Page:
Unfortunately we had to cut Q_A short, but one question lingered in my mind long after I left. A young boy had quietly waited with a raised arm through several answers before someone caught my attention on his behalf; he looked concerned even under an oversized pair of sun glasses. “If we stopped all pollution right now,” he asked, “could we stop climate change?” I had answered to the best of my scientific knowledge; the concept of ‘locked in’ warming, the lag time on emissions and the uncertainties around natural chain reactions. Of course, I also tried to assure him that eventually, it would; it was possible. I heard in my own voice a cold, clinical, vague and unsatisfying answer. Truthful, but also lacking. I’m not sure exactly what I would have said in retrospect, except to follow up my answer by asking this young man for his perspective on the matter. I’m sure he would have shared a clearer vision for a world without pollution.
When the presentation wrapped up, it was still before 3pm and the weather was favourable. Feeling surprisingly energetic, I hedged my bets that I would be able to ride the distance I’d skipped from Moyie to properly complete the distance into Cranbrook; this would let me catch up a day and make it to Fernie in time for the 10th. I crossed the highway and put my thumb out. I recognized the occupants of first truck that stopped from the school. The unicycle didn’t fit among the kids and furniture in toe, but it was nice to get an extra kudos on the presentation.
Another pickup stopped a couple minutes later; an agriculturalist from the Gulf Islands was heading back to Creston after doing an urban farming workshop in Cranbrook. We discussed politics and how most young environmentalists have forsaken upper levels of government to focus on grassroots solutions, but also how political upsets like the election of Elizabeth May had, to a certain extent, staved off the worst of the disenfranchisement among young voters in our home communities. “Keep up the good fight,” were her parting words, to which I responded, “you too.”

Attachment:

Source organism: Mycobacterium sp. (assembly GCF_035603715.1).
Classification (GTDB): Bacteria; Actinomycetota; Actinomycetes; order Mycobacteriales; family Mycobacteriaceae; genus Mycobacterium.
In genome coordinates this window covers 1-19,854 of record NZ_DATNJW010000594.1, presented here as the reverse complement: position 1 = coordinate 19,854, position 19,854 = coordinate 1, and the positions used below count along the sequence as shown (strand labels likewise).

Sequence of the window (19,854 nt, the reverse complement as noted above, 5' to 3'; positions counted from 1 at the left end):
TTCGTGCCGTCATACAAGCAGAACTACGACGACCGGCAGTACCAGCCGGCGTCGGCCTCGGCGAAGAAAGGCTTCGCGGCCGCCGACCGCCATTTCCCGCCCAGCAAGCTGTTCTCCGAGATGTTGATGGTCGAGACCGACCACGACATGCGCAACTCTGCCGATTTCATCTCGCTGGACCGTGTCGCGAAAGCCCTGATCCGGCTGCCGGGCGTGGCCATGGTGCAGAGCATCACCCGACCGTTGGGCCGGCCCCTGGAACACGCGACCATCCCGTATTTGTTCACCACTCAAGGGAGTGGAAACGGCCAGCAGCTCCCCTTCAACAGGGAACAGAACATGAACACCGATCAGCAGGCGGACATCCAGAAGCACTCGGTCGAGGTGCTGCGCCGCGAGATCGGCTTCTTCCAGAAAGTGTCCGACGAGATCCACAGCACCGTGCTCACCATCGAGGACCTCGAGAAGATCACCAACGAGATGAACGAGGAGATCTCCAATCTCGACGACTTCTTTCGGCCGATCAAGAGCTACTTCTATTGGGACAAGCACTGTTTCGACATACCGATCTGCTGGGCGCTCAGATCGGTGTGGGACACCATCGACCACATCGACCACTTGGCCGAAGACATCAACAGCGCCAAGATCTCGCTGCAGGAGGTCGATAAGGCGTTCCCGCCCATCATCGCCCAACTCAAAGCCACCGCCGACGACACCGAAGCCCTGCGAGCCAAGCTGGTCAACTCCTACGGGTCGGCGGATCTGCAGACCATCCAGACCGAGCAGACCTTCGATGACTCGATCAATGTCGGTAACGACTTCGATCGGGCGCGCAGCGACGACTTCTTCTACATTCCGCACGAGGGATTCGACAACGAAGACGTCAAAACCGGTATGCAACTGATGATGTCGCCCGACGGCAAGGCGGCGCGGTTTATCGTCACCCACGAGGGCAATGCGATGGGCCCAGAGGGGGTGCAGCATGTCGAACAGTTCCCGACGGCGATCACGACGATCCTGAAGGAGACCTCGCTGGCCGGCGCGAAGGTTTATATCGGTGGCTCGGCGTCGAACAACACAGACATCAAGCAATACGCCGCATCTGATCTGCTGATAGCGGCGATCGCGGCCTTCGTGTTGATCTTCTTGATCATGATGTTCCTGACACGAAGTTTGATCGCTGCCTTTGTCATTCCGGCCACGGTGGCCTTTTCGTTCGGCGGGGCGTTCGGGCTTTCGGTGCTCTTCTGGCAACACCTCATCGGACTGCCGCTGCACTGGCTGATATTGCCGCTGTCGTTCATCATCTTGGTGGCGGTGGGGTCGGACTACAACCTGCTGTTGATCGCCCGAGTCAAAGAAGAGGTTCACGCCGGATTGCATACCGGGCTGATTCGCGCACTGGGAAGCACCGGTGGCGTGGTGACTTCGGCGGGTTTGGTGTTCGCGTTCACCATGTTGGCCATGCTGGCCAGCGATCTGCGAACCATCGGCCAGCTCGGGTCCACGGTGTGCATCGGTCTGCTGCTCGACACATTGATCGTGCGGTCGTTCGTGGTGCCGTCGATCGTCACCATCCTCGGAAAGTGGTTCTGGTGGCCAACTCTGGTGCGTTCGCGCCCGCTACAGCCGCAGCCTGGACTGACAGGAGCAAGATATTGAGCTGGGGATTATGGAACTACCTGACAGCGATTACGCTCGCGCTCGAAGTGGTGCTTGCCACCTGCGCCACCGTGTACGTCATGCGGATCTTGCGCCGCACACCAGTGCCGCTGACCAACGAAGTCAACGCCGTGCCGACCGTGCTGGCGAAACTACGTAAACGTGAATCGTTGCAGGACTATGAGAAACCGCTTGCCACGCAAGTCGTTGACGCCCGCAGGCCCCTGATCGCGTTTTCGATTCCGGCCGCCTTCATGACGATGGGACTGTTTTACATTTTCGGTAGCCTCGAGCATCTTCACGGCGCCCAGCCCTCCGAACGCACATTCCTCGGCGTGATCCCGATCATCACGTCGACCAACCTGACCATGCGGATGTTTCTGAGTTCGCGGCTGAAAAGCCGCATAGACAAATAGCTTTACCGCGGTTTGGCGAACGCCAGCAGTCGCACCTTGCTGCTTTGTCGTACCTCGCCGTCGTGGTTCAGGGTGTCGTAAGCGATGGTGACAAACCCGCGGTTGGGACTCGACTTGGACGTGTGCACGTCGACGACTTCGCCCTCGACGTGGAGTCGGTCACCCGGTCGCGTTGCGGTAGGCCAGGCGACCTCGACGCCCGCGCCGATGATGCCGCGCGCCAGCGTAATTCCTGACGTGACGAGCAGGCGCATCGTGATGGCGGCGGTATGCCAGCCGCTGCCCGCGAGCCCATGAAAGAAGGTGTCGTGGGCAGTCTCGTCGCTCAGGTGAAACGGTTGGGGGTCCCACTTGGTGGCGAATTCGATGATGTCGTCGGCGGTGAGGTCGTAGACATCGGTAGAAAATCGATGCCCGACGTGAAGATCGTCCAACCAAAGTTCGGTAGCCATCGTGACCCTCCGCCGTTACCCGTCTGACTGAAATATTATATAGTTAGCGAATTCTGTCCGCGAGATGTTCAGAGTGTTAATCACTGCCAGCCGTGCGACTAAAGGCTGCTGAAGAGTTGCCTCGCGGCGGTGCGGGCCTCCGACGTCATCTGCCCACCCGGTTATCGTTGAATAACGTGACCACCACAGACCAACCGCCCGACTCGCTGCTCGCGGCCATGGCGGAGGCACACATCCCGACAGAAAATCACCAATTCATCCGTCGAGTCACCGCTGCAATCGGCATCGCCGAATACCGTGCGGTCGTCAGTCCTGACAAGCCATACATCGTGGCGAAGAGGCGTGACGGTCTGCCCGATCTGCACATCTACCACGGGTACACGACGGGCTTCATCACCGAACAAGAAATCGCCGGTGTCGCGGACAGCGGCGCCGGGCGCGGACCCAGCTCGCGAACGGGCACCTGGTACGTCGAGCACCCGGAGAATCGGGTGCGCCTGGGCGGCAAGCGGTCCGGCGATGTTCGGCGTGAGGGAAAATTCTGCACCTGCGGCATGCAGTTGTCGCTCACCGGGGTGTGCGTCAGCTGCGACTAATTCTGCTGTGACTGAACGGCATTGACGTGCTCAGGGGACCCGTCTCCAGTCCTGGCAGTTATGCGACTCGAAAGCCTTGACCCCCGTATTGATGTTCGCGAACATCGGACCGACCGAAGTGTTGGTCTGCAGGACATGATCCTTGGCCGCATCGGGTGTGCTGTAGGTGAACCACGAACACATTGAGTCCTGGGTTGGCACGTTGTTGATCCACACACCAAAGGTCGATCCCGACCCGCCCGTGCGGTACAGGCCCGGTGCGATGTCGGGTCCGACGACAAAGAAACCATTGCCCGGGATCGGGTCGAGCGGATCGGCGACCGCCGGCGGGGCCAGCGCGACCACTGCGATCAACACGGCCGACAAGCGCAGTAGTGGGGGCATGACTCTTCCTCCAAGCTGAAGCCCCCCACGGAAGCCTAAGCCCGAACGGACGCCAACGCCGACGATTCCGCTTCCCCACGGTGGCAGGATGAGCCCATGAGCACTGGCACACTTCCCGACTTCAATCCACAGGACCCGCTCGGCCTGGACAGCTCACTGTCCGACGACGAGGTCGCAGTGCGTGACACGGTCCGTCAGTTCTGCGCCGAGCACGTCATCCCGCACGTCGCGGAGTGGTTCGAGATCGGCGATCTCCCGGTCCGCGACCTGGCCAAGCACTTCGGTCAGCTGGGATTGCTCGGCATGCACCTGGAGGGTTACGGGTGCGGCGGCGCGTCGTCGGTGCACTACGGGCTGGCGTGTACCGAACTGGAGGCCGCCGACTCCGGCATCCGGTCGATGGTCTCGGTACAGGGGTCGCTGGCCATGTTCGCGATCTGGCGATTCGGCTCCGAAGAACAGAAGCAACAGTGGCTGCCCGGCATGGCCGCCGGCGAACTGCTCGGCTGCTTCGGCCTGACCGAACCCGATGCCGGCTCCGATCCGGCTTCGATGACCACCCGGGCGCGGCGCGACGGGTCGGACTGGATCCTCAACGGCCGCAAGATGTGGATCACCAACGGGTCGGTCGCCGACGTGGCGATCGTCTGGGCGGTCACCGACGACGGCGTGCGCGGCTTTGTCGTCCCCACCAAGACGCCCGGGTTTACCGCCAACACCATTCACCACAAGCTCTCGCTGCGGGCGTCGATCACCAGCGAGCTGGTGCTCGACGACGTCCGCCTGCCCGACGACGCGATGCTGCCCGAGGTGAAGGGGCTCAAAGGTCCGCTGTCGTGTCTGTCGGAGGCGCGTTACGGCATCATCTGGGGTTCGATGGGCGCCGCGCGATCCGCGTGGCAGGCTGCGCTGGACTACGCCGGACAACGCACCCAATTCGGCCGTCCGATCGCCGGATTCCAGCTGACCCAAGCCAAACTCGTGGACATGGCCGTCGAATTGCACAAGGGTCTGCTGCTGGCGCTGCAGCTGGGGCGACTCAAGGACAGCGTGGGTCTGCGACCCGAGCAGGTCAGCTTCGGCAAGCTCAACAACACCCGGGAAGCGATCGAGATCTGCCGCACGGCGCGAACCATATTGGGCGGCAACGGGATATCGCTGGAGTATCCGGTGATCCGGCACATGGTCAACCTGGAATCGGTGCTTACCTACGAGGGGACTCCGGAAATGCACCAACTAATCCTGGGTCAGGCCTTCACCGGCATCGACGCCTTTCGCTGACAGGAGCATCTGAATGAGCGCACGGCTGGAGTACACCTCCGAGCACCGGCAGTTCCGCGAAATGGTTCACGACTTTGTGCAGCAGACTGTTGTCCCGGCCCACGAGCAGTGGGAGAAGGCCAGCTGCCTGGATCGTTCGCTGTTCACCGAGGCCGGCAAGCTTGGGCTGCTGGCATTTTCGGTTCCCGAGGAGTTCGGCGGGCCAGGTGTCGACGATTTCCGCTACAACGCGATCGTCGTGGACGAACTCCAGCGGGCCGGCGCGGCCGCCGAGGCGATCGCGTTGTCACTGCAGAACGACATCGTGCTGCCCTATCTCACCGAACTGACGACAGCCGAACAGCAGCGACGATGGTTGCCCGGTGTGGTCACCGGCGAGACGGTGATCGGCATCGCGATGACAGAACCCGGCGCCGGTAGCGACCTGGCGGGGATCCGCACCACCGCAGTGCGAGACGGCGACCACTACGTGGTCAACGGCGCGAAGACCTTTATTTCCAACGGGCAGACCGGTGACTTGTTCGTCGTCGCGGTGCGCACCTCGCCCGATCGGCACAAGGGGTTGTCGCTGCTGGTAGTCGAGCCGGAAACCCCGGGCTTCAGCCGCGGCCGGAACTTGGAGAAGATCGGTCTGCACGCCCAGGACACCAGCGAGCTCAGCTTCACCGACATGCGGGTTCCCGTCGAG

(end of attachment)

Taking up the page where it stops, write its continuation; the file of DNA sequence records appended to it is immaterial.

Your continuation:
Riding the road back into Cranbrook, it already seemed perfectly familiar. It made me reflect on how much of a routine I’d fallen into, even in the most unpredictable and outlandish of scenarios. This one-wheeled daily ritual was simply my commute; at the end was waiting a local reporter, perhaps a few supporters, some environmentalists, a campground and hopefully some hot coffee. I reminded myself to beware, not to let the ultimate destination and the ultimate goal slip from my mind as the miles ticked by. This isn’t just a job, I told myself, but an opportunity for change.
Cranbrook doesn’t have the best reputation for ‘curb appeal. (The most memorable highway welcome was the awkward juxtaposition of a prominently advertised ‘Adult Store’ in a rundown bungalow and a Christian bookstore next door with the slightly ominous moniker of ‘The Nails’). Turn off the main drag, though, and you’re rewarded with a rustic yet tidy, welcoming, city with a small-town feel. Greenery abound, beautiful, simple old buildings and yes, even bike paths, combine to give Cranbrook its proudly distinct and yet down-to-earth identity. I wish I could have explored the place more; after some 65km on the road plus the school presentation and rides to and from, I was exhausted and wary to exercise my shin anymore. Instead I ordered pizza into the municipal campsite where I pitched my modest tent in the centre of a ring of towering RVs. I watched hockey on my laptop while gnawing down pizza like a proper Canadian camper (minus the beer, for which my cravings went sadly unanswered).
Pizza, hockey, campng. Great way to wind down after a long ride.